A record 5,733 submitted Single Choice Early Action applications to Yale University this year in the hope of being admitted to the university’s Class of 2022. In all, 842 of these students earned admission to the New Haven, Connecticut-based university. This marks an Early Action admit rate of 14.7%. To put this admit rate for the Yale Class of 2022 in historical perspective, 17.1% of Early Action applicants earned admission to the Class of 2021. The same statistic stood at 17% for the Class of 2020 and 16% for the Class of 2019. This marked the lowest Early admit rate at Yale since its Class of 2017, which boasted a 14.4% admission rate.
Breakdown of Yale’s Class of 2022 Early Action Admits
If you happened to be denied in the Early Action round at Yale this year, know that you were among the 29% of applicants who were told outright that you will regrettably not now nor in the spring be earning admission to the Class of 2022. 55% of applicants were deferred to the Regular Decision pool. As our regular readers know well, about 10% of deferred students to highly selective colleges end up earning admission in the Regular Decision round — though we certainly boost the chances of students who first come to us as clients after being deferred with our Letter of Enthusiasm service.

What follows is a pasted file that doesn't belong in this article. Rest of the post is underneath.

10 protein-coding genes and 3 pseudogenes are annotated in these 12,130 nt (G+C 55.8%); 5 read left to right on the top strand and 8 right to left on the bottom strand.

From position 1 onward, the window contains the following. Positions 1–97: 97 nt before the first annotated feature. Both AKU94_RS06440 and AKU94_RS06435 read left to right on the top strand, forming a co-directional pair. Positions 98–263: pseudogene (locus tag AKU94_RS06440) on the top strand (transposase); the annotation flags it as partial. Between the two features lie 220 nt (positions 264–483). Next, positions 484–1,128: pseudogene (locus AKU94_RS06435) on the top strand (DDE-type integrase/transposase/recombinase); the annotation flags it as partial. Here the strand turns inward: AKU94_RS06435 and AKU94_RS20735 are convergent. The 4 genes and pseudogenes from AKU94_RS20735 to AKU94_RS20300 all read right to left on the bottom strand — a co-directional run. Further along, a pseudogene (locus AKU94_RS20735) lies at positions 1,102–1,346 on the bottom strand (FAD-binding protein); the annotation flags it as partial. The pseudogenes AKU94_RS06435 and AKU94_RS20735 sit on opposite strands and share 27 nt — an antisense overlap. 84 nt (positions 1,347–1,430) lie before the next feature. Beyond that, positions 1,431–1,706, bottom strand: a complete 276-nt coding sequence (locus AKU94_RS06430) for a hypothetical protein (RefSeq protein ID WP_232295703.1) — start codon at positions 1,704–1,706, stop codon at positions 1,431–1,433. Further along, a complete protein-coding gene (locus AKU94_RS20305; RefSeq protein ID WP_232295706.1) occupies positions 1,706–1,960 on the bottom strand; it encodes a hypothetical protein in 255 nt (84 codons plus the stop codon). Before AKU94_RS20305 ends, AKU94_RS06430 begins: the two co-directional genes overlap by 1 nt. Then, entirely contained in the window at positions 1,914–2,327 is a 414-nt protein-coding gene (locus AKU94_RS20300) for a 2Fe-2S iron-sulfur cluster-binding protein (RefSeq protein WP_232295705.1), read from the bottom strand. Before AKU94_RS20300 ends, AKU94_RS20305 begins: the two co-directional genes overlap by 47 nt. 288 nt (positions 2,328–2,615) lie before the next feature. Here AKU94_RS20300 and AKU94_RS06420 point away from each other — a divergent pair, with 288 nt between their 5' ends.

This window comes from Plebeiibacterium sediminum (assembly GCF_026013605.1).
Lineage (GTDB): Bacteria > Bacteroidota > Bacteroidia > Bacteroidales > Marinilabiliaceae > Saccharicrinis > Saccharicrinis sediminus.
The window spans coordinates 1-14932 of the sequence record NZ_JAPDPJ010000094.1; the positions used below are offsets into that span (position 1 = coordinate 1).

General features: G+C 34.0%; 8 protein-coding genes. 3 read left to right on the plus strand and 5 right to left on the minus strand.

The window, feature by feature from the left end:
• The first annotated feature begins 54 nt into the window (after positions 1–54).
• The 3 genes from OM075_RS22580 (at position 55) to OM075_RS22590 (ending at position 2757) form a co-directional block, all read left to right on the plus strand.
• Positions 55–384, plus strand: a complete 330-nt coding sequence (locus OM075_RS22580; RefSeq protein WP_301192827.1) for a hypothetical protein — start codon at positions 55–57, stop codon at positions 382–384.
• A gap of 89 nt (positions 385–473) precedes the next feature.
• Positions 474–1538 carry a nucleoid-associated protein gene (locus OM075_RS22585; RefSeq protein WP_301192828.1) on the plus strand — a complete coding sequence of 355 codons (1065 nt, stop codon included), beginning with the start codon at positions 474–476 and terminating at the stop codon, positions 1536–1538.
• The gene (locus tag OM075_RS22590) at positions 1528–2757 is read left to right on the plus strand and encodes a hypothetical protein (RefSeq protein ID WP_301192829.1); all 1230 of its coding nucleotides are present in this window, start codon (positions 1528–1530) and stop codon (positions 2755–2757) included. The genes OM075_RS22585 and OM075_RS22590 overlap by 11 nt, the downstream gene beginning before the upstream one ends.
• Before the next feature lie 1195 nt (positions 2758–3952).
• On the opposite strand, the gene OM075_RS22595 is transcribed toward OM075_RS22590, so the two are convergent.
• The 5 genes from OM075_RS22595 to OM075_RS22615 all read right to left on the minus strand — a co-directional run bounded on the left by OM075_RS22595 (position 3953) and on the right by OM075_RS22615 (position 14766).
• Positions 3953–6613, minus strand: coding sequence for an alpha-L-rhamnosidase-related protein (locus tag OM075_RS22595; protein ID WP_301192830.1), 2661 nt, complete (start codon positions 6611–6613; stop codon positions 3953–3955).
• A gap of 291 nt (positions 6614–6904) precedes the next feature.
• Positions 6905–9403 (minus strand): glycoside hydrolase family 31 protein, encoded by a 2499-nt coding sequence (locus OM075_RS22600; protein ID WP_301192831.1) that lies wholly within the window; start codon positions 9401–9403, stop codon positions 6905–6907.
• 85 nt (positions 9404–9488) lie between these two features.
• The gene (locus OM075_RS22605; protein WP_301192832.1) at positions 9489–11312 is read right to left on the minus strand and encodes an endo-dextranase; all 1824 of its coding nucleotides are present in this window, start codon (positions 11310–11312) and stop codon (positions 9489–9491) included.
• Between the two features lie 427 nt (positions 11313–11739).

As Anastasiia Posnova reports for “The Yale Daily News” in a piece about Yale’s Class of 2022, “Earlier this year, Quinlan told the News that as the early action pool has grown, it has become ‘increasingly diverse’ with a larger number of applicants from groups traditionally underrepresented at Yale and in higher education more broadly. He added that, for the past several years, the University has focused on outreach to students with low-income background who ‘traditionally did not think of Yale as a realistic college option.’ This year, the increase in applications from ‘virtually every subgroup of applicants that the admissions office tracks,’ including U.S. citizens and permanent residents who identify as members of a minority racial or ethnic group, first-generation college students and international students, outpaced the overall increase in applications, said Director of Outreach and Communications Mark Dunn in November. He added that Yale received early action applications from 49 states, Washington, D.C., Puerto Rico and 98 foreign countries. (Dunn did not respond to an email Thursday afternoon asking which state was not represented in the early action pool.)”
You can bet that if a student had a moderate pulse in the 50th state — the only state from which Yale did not offer admission to a student in the Early Action pool — the school would have likely offered him or her admission. Just a ticking pulse. That’s all. We’re half kidding. But as our regular readers know well, not really. Bueller? Bueller? Which state do our readers think Yale missed? We’re ready for your guesses so guess away.
Mazel tov to our students at Ivy Coach who earned admission to Yale this Early Action cycle! We’re so proud of you!
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